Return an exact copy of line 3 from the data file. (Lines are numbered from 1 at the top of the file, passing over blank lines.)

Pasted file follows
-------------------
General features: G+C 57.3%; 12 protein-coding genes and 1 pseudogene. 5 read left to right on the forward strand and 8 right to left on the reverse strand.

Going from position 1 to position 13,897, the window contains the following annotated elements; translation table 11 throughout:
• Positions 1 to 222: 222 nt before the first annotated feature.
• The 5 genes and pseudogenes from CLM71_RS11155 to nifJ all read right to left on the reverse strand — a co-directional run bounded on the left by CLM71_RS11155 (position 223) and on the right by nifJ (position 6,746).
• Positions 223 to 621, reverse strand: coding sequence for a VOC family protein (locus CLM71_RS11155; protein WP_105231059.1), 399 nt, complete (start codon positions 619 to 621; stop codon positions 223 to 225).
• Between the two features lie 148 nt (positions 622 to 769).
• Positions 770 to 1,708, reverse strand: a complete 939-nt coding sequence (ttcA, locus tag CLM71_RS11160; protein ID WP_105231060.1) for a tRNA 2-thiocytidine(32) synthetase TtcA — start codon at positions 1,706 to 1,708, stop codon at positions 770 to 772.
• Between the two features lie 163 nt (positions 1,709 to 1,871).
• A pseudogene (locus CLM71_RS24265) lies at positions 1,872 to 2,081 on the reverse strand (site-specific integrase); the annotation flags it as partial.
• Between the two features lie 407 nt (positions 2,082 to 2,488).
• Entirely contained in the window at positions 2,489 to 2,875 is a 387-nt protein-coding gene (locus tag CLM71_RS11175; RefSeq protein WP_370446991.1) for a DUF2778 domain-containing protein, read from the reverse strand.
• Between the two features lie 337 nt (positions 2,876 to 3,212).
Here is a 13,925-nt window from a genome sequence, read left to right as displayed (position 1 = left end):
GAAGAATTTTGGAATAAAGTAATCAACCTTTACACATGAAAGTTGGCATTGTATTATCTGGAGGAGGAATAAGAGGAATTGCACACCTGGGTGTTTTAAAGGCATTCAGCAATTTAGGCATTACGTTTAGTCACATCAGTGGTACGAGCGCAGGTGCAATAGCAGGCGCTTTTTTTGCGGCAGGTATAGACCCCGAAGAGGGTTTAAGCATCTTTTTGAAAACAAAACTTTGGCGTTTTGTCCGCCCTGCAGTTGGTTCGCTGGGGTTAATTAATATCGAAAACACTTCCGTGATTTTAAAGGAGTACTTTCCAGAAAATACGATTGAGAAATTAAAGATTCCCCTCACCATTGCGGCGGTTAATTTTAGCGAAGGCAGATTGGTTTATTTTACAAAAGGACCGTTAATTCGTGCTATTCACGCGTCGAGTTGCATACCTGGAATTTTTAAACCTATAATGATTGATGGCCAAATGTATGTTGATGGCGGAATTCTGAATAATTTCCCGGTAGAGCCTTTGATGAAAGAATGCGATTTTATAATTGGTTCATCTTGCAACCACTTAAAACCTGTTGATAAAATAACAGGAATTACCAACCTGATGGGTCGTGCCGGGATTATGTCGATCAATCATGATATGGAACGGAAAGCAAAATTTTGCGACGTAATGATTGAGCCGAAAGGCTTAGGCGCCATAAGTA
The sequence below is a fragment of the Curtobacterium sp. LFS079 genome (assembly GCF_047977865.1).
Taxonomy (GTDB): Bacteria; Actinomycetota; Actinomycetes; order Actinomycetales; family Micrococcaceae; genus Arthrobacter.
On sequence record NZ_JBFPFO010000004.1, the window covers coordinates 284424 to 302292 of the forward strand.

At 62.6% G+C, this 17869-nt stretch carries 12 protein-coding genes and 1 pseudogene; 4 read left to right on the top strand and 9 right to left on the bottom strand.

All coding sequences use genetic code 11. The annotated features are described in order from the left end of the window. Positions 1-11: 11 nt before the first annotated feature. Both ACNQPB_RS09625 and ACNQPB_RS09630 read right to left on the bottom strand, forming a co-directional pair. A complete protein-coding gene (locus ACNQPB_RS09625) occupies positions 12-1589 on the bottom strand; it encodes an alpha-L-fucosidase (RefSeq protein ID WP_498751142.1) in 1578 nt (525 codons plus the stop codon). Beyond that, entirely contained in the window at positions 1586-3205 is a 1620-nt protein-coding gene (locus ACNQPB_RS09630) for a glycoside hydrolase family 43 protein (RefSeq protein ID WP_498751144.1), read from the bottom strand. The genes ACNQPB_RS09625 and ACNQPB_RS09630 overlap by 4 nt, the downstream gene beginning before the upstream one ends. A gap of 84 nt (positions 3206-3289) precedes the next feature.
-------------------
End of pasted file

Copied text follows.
• Positions 1 to 222: 222 nt before the first annotated feature.